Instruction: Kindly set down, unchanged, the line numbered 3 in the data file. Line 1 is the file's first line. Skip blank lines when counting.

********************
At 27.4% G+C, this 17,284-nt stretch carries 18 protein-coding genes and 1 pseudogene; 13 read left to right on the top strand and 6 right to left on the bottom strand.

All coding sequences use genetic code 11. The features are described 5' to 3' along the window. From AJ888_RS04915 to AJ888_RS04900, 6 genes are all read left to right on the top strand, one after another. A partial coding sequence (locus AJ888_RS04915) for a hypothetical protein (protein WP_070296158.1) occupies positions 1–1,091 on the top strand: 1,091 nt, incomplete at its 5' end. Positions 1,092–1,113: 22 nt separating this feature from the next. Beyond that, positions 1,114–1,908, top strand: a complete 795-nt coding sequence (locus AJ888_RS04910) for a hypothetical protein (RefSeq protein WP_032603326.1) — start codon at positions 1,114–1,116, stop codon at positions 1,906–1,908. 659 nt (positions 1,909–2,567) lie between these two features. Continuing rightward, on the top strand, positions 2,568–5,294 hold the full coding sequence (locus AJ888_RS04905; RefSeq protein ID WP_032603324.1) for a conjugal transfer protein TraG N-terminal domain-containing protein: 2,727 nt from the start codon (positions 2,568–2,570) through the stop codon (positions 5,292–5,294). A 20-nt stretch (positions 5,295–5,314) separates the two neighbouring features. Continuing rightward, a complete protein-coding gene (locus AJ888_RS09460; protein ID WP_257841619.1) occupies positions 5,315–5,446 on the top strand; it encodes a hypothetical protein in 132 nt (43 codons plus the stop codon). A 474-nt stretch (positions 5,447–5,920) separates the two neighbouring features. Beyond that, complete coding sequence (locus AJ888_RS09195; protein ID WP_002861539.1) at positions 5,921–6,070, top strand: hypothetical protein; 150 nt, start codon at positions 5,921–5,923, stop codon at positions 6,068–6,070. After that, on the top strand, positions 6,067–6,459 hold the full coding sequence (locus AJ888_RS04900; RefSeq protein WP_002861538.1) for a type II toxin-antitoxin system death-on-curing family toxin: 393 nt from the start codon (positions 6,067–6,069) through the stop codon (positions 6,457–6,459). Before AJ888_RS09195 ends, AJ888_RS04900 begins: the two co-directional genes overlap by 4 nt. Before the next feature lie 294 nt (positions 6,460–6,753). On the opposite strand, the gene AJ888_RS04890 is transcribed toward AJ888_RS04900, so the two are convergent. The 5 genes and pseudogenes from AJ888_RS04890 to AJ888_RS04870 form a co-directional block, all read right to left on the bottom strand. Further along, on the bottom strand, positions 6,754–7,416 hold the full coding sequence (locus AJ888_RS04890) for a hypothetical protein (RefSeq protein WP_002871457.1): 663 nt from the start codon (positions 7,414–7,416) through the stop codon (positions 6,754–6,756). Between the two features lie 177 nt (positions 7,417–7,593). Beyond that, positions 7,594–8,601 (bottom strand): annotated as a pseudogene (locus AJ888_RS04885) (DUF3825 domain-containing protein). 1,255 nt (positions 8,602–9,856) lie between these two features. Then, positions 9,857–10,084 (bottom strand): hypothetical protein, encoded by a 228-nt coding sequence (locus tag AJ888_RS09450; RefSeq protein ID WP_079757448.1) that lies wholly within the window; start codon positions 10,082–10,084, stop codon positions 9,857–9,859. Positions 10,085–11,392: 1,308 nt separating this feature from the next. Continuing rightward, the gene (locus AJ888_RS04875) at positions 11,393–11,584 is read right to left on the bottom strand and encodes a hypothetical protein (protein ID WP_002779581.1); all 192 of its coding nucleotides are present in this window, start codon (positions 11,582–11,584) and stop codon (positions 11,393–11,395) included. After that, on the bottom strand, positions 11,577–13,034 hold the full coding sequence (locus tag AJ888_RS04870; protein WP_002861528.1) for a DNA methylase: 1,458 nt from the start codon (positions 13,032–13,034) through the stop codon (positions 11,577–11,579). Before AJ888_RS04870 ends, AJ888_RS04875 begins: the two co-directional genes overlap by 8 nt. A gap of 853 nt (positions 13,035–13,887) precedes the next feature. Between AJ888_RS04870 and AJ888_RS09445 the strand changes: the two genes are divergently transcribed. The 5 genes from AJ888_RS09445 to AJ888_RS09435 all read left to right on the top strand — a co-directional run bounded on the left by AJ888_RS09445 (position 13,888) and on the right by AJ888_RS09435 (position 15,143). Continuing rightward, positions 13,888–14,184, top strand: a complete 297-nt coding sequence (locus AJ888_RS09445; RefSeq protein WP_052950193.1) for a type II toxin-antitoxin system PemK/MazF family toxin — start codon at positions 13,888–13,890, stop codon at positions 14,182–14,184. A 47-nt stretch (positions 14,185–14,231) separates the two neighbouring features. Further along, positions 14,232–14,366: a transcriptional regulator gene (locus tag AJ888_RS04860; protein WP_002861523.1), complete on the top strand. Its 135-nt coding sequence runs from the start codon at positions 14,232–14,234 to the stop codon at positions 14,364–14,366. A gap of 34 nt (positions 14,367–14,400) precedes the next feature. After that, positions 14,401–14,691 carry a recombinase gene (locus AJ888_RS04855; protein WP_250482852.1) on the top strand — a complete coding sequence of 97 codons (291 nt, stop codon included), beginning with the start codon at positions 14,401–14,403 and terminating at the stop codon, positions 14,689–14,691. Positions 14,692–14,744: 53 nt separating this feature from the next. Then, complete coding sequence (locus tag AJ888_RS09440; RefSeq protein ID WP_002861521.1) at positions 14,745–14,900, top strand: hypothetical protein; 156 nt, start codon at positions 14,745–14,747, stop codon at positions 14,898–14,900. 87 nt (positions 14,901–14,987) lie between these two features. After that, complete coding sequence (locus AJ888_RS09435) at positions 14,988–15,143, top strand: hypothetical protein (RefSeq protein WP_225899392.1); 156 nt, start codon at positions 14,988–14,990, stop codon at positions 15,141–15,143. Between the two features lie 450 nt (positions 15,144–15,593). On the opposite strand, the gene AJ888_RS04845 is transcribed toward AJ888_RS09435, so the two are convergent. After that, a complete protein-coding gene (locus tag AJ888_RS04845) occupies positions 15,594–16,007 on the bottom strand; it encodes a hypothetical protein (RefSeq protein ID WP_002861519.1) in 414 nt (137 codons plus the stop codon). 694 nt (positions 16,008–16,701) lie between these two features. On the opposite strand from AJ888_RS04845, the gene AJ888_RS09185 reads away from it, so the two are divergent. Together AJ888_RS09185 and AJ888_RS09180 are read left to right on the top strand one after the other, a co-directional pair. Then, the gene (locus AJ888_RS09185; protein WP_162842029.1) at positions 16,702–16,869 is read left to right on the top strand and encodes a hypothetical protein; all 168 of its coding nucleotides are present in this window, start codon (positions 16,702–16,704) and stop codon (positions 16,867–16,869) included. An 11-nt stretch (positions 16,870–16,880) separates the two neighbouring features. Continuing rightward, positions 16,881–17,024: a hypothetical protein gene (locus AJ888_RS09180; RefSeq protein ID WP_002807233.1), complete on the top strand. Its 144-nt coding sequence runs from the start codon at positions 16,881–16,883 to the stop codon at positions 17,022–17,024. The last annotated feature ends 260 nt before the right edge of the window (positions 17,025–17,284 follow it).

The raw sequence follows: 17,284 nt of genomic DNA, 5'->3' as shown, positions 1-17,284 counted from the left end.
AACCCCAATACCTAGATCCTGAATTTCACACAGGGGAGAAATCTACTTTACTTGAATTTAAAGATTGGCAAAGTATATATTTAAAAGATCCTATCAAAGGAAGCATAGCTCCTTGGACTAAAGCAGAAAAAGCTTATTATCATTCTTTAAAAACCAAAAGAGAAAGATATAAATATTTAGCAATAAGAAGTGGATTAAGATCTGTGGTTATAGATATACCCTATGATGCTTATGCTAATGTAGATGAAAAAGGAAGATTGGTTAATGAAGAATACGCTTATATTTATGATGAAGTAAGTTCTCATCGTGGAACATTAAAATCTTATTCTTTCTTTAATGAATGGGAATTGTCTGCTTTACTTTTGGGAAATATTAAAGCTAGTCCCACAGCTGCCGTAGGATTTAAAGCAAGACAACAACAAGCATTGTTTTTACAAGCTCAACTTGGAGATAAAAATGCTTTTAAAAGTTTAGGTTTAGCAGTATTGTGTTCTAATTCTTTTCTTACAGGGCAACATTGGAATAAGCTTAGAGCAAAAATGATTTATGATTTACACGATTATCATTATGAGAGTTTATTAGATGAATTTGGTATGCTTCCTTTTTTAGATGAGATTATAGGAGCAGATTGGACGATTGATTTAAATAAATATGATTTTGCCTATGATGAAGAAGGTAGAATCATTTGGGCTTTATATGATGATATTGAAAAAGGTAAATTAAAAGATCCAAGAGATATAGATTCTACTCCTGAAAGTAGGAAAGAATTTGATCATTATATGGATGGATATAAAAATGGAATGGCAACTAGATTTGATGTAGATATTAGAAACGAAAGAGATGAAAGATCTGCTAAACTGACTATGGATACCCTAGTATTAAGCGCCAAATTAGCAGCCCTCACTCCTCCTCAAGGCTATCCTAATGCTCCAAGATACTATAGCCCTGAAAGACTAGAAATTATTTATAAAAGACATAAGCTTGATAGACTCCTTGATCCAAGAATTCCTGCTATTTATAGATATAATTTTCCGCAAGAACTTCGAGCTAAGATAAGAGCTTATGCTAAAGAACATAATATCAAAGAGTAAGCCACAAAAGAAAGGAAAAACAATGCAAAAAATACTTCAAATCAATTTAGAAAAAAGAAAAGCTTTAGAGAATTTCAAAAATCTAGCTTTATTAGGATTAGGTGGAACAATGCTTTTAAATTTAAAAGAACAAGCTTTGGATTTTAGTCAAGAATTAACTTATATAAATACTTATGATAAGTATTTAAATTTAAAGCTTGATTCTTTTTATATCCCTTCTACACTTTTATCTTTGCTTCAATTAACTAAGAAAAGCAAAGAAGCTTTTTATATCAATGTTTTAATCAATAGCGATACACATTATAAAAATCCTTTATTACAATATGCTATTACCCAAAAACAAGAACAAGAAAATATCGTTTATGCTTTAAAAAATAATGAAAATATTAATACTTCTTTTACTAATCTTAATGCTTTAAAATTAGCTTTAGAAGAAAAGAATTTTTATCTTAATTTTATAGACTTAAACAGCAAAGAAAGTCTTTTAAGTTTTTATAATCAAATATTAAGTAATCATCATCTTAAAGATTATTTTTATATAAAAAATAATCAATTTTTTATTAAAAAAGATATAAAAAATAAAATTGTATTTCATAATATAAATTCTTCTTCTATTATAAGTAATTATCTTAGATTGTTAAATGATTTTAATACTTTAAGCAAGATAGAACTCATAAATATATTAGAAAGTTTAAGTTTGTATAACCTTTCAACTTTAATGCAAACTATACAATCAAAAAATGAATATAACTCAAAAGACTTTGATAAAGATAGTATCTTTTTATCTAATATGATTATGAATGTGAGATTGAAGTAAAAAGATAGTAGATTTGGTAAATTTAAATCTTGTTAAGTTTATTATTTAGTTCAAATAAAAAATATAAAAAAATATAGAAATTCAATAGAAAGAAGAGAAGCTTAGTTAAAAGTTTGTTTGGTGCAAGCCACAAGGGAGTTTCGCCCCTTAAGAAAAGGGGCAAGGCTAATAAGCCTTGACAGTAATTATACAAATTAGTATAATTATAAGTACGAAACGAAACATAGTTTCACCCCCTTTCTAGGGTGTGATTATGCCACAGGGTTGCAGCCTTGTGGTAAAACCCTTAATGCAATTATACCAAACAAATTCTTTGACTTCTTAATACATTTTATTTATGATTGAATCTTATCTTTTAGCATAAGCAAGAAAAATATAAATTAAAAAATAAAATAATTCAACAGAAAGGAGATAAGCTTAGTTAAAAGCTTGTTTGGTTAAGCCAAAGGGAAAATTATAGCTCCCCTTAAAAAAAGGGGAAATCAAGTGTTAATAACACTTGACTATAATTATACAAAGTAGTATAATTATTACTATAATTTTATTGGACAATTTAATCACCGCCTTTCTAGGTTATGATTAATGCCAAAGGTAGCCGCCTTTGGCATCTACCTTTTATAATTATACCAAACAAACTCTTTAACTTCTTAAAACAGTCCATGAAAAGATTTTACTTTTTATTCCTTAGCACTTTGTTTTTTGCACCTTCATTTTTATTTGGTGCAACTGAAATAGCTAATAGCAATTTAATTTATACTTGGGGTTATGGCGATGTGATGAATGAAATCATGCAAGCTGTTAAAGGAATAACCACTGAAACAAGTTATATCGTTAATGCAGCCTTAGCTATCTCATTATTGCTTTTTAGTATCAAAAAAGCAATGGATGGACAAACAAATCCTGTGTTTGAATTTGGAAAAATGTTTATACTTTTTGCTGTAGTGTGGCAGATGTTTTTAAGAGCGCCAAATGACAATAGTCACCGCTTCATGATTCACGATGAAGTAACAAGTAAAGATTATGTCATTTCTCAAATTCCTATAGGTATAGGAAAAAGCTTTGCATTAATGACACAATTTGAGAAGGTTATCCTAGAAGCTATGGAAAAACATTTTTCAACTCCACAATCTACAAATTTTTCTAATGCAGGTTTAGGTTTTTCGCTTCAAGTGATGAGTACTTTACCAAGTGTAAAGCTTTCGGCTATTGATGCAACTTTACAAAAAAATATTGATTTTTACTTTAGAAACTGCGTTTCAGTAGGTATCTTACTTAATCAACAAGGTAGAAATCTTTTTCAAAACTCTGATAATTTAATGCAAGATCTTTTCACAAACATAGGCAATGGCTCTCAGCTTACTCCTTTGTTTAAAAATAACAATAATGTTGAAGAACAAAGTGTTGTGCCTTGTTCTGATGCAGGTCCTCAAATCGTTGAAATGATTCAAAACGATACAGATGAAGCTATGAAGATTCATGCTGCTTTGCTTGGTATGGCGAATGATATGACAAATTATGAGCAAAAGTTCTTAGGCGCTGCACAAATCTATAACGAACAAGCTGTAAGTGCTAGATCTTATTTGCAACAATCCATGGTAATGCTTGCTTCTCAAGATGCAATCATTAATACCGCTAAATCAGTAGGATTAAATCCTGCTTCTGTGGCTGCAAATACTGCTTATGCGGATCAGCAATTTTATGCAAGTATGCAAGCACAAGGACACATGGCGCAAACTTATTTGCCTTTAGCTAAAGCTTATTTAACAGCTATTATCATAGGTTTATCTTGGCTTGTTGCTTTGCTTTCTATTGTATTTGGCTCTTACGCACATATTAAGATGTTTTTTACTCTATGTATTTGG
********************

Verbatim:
The raw sequence follows: 17,284 nt of genomic DNA, 5'->3' as shown, positions 1-17,284 counted from the left end.